ken

    Bookmark   June 19, 2012 at 8:05AM
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bkay2000(8a TX)

Actually, we have pretty good wind until it get real hot. When that high pressure system settles over us, nothing moves, but it's dry. All the gulf moisture hits the edge of the high and slides right around us.

I talked to the county agent's office today. They said not to remove the whole leaf, just the diseased parts. He said take scissors and cut out all those spots, being careful not to cut through the spots. If so, do the 10% bleach solution followed by a rinse before making another cut. Then, apply the fungicide.

I'm still hoping for irawon to tell me about the cornmeal. There might be an organic solution there.

bkay

    Bookmark   June 19, 2012 at 6:46PM
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Charlie44(7b)

I don't know if this will help but I found it on the Dirt Doctor's web site.

DISEASE CONTROL - Use whole ground cornmeal for root and soil borne fungal diseases at 10-20 lbs. per 1,000 square feet. Cornmeal works as a disease fighter in the soil by stimulating beneficial microorganisms that feed on pathogens such as brown patch in St. Augustine, damping off in seedlings and other fungal diseases. Use cornmeal at about 2 lbs. per 100 square feet to help control any soil borne fungal diseases on both food and ornamental crops. One application may be all that is needed, but multiple applications are okay if necessary because cornmeal serves as a mild organic fertilizer and soil builder. Cornmeal needs moisture to activate. Rain won�t hurt cornmeal�s efficacy because, like all organic products, it is not water soluble. Cornmeal tea can also be used for disease control. Soak 1 cup of cornmeal in 5 gallons of water for 30 minutes to an hour, strain out the solids and spray the foliage of plants.

    Bookmark   June 19, 2012 at 7:40PM
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Babka NorCal 9b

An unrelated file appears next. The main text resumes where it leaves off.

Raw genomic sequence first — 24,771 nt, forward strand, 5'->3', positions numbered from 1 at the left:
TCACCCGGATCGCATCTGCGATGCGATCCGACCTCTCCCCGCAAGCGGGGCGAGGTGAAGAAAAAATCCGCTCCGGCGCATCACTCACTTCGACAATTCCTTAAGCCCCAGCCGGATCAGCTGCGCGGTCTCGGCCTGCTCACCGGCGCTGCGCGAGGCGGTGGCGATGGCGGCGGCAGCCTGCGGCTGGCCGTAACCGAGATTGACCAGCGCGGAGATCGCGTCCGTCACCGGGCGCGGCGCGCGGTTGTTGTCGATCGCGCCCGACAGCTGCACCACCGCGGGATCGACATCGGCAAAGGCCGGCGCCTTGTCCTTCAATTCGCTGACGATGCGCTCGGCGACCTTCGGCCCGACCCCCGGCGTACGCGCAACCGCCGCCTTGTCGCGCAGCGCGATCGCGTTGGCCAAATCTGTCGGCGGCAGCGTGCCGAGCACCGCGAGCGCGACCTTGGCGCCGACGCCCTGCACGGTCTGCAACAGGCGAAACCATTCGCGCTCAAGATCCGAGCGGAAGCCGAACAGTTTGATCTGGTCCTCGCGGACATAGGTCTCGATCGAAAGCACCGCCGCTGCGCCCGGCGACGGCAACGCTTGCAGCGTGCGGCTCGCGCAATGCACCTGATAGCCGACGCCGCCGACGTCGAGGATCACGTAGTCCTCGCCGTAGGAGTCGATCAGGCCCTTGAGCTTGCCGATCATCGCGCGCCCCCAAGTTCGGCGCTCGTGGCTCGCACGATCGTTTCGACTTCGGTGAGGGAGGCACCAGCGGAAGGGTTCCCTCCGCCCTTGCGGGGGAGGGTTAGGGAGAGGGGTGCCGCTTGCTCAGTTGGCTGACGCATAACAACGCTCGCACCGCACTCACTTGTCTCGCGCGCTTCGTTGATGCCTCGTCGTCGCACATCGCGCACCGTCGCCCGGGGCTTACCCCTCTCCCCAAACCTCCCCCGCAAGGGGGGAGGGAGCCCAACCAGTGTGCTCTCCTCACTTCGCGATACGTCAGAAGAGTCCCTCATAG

There are all sorts of uglies that can get to those leaves.

You can scroll down to the Anthracnose part. I like the part where it says it won't kill the plant, just make it look ugly.

-Babka

Here is a link that might be useful: Hosta diseases

    Bookmark   June 19, 2012 at 7:46PM
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Steve Massachusetts Zone 5b

bkay,

Corn meal is hocus pocus. Let's see on the one hand we have the recommendations from the plant pathology clinic at Texas A&M and on the other hand we have an organic Internet Dirt Doctor.

Good grief.

You don't want to turn this into another "chemical/fungicide organic cesspool of vermin and horror."

Steve

    Bookmark   June 19, 2012 at 7:51PM
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Moccasin(z9aMobileAL)

BKay, if you are cutting edge for this, then that means I am in a heap of trouble here too. But look at it this way, we are almost to the first day of summer.

All the rain we had last week made a quagmire of my garden, and I could not walk around in it. I noticed that there was soil splashed up on every pot, so I'm supposing it was also splashed on the leaves as well. Some of the hosta, like Paradise Island for one, have signs of insect damage, perhaps slugs or perhaps the cutworms. On my shopping trip today, I stocked up on the Bug-geta (they did not have Sluggo Plus at Lowes), and the Bayer fungicide, including some for trees. What I have to deal with here is like a primordial soup, and I have to make up my mind to use some chemicals but pick carefully.